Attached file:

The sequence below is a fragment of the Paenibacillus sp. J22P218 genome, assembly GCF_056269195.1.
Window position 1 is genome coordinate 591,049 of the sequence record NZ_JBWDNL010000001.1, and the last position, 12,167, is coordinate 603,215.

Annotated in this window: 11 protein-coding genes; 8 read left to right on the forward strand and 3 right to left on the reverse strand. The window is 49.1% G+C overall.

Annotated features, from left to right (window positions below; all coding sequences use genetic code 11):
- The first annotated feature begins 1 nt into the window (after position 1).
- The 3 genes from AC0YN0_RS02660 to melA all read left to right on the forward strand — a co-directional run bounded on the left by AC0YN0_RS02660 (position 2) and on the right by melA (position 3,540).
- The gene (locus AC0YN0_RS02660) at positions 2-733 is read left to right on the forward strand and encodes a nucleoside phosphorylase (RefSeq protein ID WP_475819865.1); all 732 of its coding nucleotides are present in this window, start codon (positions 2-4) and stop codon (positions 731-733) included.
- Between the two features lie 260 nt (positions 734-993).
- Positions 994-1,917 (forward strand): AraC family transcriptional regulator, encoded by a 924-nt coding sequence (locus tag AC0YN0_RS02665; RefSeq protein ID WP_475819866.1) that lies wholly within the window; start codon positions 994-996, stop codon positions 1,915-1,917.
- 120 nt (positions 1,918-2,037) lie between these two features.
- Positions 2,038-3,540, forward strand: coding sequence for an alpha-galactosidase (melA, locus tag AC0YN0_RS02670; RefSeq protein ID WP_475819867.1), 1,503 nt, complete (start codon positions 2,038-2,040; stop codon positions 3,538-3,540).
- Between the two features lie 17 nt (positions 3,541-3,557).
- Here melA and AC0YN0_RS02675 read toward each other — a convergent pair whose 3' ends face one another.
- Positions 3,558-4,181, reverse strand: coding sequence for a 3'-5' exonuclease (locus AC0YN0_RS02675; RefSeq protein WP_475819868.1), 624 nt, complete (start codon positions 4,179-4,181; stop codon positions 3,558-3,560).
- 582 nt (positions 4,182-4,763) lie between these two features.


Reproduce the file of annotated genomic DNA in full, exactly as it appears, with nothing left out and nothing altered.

The sequence below is a fragment of the Paenibacillus sp. J22P218 genome, assembly GCF_056269195.1.
Window position 1 is genome coordinate 591,049 of the sequence record NZ_JBWDNL010000001.1, and the last position, 12,167, is coordinate 603,215.

Annotated in this window: 11 protein-coding genes; 8 read left to right on the forward strand and 3 right to left on the reverse strand. The window is 49.1% G+C overall.

Annotated features, from left to right (window positions below; all coding sequences use genetic code 11):
- The first annotated feature begins 1 nt into the window (after position 1).
- The 3 genes from AC0YN0_RS02660 to melA all read left to right on the forward strand — a co-directional run bounded on the left by AC0YN0_RS02660 (position 2) and on the right by melA (position 3,540).
- The gene (locus AC0YN0_RS02660) at positions 2-733 is read left to right on the forward strand and encodes a nucleoside phosphorylase (RefSeq protein ID WP_475819865.1); all 732 of its coding nucleotides are present in this window, start codon (positions 2-4) and stop codon (positions 731-733) included.
- Between the two features lie 260 nt (positions 734-993).
- Positions 994-1,917 (forward strand): AraC family transcriptional regulator, encoded by a 924-nt coding sequence (locus tag AC0YN0_RS02665; RefSeq protein ID WP_475819866.1) that lies wholly within the window; start codon positions 994-996, stop codon positions 1,915-1,917.
- 120 nt (positions 1,918-2,037) lie between these two features.
- Positions 2,038-3,540, forward strand: coding sequence for an alpha-galactosidase (melA, locus tag AC0YN0_RS02670; RefSeq protein ID WP_475819867.1), 1,503 nt, complete (start codon positions 2,038-2,040; stop codon positions 3,538-3,540).
- Between the two features lie 17 nt (positions 3,541-3,557).
- Here melA and AC0YN0_RS02675 read toward each other — a convergent pair whose 3' ends face one another.
- Positions 3,558-4,181, reverse strand: coding sequence for a 3'-5' exonuclease (locus AC0YN0_RS02675; RefSeq protein WP_475819868.1), 624 nt, complete (start codon positions 4,179-4,181; stop codon positions 3,558-3,560).
- 582 nt (positions 4,182-4,763) lie between these two features.